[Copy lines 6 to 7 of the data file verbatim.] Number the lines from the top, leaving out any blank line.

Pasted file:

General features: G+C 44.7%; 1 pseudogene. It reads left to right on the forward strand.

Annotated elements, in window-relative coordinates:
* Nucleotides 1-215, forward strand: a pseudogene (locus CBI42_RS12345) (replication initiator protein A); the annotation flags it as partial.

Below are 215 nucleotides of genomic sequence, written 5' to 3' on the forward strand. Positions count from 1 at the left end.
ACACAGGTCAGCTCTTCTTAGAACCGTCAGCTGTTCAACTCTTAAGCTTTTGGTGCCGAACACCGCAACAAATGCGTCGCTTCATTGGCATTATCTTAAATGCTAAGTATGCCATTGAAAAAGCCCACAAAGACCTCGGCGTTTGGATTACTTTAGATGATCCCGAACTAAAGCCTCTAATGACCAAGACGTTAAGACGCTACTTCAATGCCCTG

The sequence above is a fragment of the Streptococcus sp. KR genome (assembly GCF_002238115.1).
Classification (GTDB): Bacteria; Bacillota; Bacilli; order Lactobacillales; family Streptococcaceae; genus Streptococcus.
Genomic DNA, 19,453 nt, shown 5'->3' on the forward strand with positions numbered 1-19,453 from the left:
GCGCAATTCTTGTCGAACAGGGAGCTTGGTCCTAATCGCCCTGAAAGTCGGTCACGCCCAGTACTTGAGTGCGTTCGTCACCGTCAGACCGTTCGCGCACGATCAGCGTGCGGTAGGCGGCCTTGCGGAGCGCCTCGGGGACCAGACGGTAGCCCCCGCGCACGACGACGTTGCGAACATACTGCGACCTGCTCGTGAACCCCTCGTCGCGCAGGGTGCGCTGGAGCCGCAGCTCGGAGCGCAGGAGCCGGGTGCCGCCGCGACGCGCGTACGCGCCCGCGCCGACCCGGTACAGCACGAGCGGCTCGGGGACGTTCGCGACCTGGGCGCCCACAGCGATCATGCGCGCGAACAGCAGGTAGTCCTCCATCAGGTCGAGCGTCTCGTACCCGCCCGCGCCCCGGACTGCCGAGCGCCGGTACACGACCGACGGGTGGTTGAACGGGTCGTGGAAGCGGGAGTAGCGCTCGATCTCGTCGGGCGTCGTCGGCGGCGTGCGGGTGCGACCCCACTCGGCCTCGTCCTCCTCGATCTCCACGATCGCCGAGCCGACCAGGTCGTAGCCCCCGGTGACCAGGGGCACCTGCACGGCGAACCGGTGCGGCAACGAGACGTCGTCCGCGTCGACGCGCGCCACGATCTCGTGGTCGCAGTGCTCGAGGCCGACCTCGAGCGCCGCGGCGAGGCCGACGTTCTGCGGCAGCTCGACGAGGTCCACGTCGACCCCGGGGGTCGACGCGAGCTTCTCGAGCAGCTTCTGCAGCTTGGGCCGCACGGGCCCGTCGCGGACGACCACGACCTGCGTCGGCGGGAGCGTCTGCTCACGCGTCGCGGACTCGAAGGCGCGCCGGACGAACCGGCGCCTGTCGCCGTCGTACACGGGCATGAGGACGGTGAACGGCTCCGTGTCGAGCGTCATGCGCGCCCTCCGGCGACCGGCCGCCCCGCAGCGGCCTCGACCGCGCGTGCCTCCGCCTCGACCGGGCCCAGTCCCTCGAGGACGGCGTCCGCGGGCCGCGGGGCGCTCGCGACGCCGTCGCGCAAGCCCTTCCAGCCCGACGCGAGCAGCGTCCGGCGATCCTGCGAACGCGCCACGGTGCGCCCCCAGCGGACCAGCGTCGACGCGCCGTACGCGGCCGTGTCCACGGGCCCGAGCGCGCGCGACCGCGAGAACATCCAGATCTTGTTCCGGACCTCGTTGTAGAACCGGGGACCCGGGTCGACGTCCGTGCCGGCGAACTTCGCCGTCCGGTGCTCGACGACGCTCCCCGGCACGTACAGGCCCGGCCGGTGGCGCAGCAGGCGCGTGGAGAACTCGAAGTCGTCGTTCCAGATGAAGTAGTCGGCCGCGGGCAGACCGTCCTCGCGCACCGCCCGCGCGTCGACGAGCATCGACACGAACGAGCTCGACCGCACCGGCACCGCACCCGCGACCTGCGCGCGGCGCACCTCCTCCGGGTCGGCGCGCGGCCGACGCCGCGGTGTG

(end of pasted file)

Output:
The sequence above is a fragment of the Streptococcus sp. KR genome (assembly GCF_002238115.1).
Classification (GTDB): Bacteria; Bacillota; Bacilli; order Lactobacillales; family Streptococcaceae; genus Streptococcus.